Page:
Title: Enchantment: The Art of Changing Hearts, Minds, and Actions
Author: Guy Kawasaki
Working in marketing, I have the privilege of reading a fairly diverse set of books. It’s not all old dead guys and theology at the Armstrong house. (Just, y’know, mostly.)
Anyway, marketing and leadership books are strange animals. Some are great and others make you want to stab yourself in the eye with a fork. Almost all, though, usually fall into one of two categories:
- How to develop a large and successful business; and
- Why all marketers are liars
Enchantment by Guy Kawasaki is neither of these; instead, it’s a book about one thing:
“How can I influence others without moral compromise?” is the question at the heart of Enchantment. And it’s an important one. There are a number of easy cheats to convince people to follow your leadership (carrots and sticks) or to buy your product or join your cause (incentives), but eventually those things always fail.
Why? Because they’re disingenuous. They don’t tap into people’s passions. They don’t move the heart.
And without that happening, whatever impact you have is fleeting at best.
The “pillars of enchantment” Kawasaki puts forward ones you’d be hard pressed to disagree with:
- Be likeable
- Be trustworthy
- Have a great cause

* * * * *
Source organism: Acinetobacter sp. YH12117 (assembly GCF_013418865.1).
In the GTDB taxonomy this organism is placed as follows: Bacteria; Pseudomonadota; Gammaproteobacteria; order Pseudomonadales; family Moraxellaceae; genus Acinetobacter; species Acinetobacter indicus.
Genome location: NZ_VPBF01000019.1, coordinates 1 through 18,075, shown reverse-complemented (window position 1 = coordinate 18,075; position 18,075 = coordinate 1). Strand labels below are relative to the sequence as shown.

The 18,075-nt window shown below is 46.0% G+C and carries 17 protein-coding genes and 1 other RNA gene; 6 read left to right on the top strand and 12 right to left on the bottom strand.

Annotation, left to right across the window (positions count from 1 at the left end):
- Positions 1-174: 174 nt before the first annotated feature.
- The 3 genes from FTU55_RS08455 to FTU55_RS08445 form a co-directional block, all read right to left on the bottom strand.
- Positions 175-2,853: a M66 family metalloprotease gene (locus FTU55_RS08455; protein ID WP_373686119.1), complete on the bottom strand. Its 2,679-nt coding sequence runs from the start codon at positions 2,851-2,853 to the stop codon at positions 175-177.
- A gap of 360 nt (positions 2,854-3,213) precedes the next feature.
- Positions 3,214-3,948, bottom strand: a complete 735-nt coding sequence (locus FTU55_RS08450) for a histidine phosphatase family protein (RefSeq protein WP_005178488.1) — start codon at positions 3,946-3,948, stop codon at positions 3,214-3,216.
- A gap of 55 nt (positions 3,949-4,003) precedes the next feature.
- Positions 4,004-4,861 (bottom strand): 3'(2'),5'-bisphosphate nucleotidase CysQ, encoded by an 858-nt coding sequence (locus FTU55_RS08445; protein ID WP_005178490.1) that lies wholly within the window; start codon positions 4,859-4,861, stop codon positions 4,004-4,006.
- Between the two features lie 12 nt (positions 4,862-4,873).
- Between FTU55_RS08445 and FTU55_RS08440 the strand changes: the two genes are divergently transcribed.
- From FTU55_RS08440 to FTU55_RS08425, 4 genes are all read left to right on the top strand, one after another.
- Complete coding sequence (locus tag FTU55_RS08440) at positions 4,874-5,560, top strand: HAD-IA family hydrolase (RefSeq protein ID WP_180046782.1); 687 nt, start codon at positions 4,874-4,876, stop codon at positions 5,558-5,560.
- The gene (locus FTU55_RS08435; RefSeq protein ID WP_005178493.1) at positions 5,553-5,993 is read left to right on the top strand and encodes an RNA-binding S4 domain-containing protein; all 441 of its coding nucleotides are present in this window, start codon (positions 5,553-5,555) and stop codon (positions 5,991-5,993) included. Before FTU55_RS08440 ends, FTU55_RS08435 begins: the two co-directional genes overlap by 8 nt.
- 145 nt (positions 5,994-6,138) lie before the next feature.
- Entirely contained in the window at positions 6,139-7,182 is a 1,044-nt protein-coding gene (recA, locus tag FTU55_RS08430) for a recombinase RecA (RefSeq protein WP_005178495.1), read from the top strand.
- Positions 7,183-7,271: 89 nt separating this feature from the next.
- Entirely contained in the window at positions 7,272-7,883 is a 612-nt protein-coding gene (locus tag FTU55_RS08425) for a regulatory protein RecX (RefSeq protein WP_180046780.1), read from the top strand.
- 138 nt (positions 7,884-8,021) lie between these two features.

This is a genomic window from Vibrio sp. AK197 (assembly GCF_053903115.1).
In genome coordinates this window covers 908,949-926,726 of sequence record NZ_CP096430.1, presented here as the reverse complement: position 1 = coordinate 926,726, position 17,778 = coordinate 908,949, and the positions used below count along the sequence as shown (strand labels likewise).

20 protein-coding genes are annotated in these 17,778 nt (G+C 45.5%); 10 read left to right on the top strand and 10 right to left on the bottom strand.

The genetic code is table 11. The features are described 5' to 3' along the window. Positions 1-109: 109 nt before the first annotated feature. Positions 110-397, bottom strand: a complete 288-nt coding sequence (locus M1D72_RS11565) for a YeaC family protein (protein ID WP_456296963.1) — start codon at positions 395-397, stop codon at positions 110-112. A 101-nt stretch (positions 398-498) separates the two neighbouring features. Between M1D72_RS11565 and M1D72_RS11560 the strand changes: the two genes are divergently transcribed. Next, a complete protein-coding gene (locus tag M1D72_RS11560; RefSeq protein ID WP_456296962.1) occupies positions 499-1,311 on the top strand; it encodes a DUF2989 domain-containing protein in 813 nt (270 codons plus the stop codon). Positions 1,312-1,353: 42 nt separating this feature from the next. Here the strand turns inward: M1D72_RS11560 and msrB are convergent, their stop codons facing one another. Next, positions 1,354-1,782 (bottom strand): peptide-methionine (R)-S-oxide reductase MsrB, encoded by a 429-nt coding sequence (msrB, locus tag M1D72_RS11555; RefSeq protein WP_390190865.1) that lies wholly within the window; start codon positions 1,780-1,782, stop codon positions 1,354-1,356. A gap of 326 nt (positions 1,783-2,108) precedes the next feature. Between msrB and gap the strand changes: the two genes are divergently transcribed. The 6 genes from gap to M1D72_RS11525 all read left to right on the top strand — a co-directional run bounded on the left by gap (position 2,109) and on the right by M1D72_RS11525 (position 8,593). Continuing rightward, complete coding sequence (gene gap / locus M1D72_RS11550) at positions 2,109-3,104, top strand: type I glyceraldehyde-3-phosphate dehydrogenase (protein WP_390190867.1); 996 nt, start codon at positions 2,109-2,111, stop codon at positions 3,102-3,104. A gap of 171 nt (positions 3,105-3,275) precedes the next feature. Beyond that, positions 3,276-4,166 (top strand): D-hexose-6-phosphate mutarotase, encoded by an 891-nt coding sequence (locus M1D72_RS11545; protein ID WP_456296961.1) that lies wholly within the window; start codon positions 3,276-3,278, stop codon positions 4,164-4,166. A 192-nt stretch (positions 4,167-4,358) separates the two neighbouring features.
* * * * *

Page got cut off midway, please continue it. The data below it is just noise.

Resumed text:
In other words, be someone you’d actually want to spend time with and offer something that matters. These seem like concepts that should be met with a resounding, “well, I should hope so.” I mean, this seems to be common sense, doesn’t it? That’s thing about common sense, though. To paraphrase G.K. Chesterton, it’s not that common sense has been tried and found lacking, it’s that it’s been found difficult and left untried.
Unless you’re likeable, it’s extremely difficult to be found trustworthy. And unless you’re trustworthy, no one will rally around your cause, no matter how good it is.
Whether you’re in the for-profit or non-profit world, whether you’re in some form of vocational ministry or working for a huge conglomerate, who you are impacts everything you’re involved with. Our character can be the scent of life or the stench of death, and we would all do well to remember that. [Read more…] about Book Review: Enchantment by Guy Kawasaki